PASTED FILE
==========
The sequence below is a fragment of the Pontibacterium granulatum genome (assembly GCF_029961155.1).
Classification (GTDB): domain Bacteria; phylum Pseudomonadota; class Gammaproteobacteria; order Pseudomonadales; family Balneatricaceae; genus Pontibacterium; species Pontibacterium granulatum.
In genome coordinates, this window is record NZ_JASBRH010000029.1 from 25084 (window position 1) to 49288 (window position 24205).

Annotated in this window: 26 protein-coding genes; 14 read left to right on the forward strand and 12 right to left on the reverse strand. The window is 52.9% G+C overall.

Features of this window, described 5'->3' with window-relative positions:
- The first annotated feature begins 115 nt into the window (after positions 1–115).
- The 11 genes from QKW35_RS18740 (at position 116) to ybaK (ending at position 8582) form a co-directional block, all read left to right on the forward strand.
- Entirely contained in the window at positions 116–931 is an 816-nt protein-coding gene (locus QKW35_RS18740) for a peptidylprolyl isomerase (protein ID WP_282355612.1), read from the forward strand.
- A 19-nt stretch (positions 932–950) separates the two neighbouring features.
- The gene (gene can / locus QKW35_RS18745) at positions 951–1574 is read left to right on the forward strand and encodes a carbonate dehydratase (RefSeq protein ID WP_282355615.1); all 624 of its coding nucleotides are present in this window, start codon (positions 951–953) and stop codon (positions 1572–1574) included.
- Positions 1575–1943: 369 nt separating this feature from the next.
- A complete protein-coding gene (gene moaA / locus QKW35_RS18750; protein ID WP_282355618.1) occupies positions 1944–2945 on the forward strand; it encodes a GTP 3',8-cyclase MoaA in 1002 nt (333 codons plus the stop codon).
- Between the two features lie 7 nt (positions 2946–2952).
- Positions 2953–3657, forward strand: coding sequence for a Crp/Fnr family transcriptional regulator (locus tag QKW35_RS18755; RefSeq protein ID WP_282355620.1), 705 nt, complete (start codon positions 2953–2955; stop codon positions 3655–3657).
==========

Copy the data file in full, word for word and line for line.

The sequence below is a fragment of the Pontibacterium granulatum genome (assembly GCF_029961155.1).
Classification (GTDB): domain Bacteria; phylum Pseudomonadota; class Gammaproteobacteria; order Pseudomonadales; family Balneatricaceae; genus Pontibacterium; species Pontibacterium granulatum.
In genome coordinates, this window is record NZ_JASBRH010000029.1 from 25084 (window position 1) to 49288 (window position 24205).

Annotated in this window: 26 protein-coding genes; 14 read left to right on the forward strand and 12 right to left on the reverse strand. The window is 52.9% G+C overall.

Features of this window, described 5'->3' with window-relative positions:
- The first annotated feature begins 115 nt into the window (after positions 1–115).
- The 11 genes from QKW35_RS18740 (at position 116) to ybaK (ending at position 8582) form a co-directional block, all read left to right on the forward strand.
- Entirely contained in the window at positions 116–931 is an 816-nt protein-coding gene (locus QKW35_RS18740) for a peptidylprolyl isomerase (protein ID WP_282355612.1), read from the forward strand.
- A 19-nt stretch (positions 932–950) separates the two neighbouring features.
- The gene (gene can / locus QKW35_RS18745) at positions 951–1574 is read left to right on the forward strand and encodes a carbonate dehydratase (RefSeq protein ID WP_282355615.1); all 624 of its coding nucleotides are present in this window, start codon (positions 951–953) and stop codon (positions 1572–1574) included.
- Positions 1575–1943: 369 nt separating this feature from the next.
- A complete protein-coding gene (gene moaA / locus QKW35_RS18750; protein ID WP_282355618.1) occupies positions 1944–2945 on the forward strand; it encodes a GTP 3',8-cyclase MoaA in 1002 nt (333 codons plus the stop codon).
- Between the two features lie 7 nt (positions 2946–2952).
- Positions 2953–3657, forward strand: coding sequence for a Crp/Fnr family transcriptional regulator (locus tag QKW35_RS18755; RefSeq protein ID WP_282355620.1), 705 nt, complete (start codon positions 2953–2955; stop codon positions 3655–3657).